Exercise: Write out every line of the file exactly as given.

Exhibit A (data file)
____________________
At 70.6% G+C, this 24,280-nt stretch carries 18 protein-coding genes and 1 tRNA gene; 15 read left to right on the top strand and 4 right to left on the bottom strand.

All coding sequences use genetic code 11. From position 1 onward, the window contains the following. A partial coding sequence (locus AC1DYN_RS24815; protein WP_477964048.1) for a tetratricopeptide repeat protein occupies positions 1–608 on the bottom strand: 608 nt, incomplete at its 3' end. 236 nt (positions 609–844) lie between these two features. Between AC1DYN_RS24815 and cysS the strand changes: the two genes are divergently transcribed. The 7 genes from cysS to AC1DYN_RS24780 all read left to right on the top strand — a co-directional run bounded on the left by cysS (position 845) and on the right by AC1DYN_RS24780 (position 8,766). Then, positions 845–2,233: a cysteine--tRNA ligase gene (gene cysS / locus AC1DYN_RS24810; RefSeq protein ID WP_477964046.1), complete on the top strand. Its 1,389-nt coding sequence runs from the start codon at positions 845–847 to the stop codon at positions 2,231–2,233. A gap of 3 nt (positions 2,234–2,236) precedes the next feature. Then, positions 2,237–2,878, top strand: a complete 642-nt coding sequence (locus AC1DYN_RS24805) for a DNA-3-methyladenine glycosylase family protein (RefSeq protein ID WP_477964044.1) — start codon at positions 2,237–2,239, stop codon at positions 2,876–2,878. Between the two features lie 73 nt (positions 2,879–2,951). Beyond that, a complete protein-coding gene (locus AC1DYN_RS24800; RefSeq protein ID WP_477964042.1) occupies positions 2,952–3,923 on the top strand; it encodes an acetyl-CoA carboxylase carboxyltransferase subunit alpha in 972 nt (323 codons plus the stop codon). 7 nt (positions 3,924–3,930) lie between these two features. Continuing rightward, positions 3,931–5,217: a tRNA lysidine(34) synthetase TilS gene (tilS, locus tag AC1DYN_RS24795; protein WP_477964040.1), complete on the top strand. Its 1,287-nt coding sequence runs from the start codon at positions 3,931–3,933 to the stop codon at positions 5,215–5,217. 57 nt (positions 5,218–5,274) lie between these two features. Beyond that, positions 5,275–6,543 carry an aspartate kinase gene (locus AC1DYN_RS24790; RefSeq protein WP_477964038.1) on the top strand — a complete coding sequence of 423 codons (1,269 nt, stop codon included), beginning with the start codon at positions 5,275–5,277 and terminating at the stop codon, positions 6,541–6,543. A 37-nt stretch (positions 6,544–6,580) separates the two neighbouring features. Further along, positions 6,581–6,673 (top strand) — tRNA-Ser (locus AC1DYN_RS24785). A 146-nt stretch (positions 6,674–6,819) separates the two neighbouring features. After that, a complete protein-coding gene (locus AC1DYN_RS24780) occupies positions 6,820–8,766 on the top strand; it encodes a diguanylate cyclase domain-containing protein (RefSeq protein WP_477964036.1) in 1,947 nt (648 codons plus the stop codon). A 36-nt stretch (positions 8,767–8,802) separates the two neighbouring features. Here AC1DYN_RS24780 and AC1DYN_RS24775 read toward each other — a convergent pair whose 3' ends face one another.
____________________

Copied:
At 70.6% G+C, this 24,280-nt stretch carries 18 protein-coding genes and 1 tRNA gene; 15 read left to right on the top strand and 4 right to left on the bottom strand.

All coding sequences use genetic code 11. From position 1 onward, the window contains the following. A partial coding sequence (locus AC1DYN_RS24815; protein WP_477964048.1) for a tetratricopeptide repeat protein occupies positions 1–608 on the bottom strand: 608 nt, incomplete at its 3' end. 236 nt (positions 609–844) lie between these two features. Between AC1DYN_RS24815 and cysS the strand changes: the two genes are divergently transcribed. The 7 genes from cysS to AC1DYN_RS24780 all read left to right on the top strand — a co-directional run bounded on the left by cysS (position 845) and on the right by AC1DYN_RS24780 (position 8,766). Then, positions 845–2,233: a cysteine--tRNA ligase gene (gene cysS / locus AC1DYN_RS24810; RefSeq protein ID WP_477964046.1), complete on the top strand. Its 1,389-nt coding sequence runs from the start codon at positions 845–847 to the stop codon at positions 2,231–2,233. A gap of 3 nt (positions 2,234–2,236) precedes the next feature. Then, positions 2,237–2,878, top strand: a complete 642-nt coding sequence (locus AC1DYN_RS24805) for a DNA-3-methyladenine glycosylase family protein (RefSeq protein ID WP_477964044.1) — start codon at positions 2,237–2,239, stop codon at positions 2,876–2,878. Between the two features lie 73 nt (positions 2,879–2,951). Beyond that, a complete protein-coding gene (locus AC1DYN_RS24800; RefSeq protein ID WP_477964042.1) occupies positions 2,952–3,923 on the top strand; it encodes an acetyl-CoA carboxylase carboxyltransferase subunit alpha in 972 nt (323 codons plus the stop codon). 7 nt (positions 3,924–3,930) lie between these two features. Continuing rightward, positions 3,931–5,217: a tRNA lysidine(34) synthetase TilS gene (tilS, locus tag AC1DYN_RS24795; protein WP_477964040.1), complete on the top strand. Its 1,287-nt coding sequence runs from the start codon at positions 3,931–3,933 to the stop codon at positions 5,215–5,217. 57 nt (positions 5,218–5,274) lie between these two features. Beyond that, positions 5,275–6,543 carry an aspartate kinase gene (locus AC1DYN_RS24790; RefSeq protein WP_477964038.1) on the top strand — a complete coding sequence of 423 codons (1,269 nt, stop codon included), beginning with the start codon at positions 5,275–5,277 and terminating at the stop codon, positions 6,541–6,543. A 37-nt stretch (positions 6,544–6,580) separates the two neighbouring features. Further along, positions 6,581–6,673 (top strand) — tRNA-Ser (locus AC1DYN_RS24785). A 146-nt stretch (positions 6,674–6,819) separates the two neighbouring features. After that, a complete protein-coding gene (locus AC1DYN_RS24780) occupies positions 6,820–8,766 on the top strand; it encodes a diguanylate cyclase domain-containing protein (RefSeq protein WP_477964036.1) in 1,947 nt (648 codons plus the stop codon). A 36-nt stretch (positions 8,767–8,802) separates the two neighbouring features. Here AC1DYN_RS24780 and AC1DYN_RS24775 read toward each other — a convergent pair whose 3' ends face one another.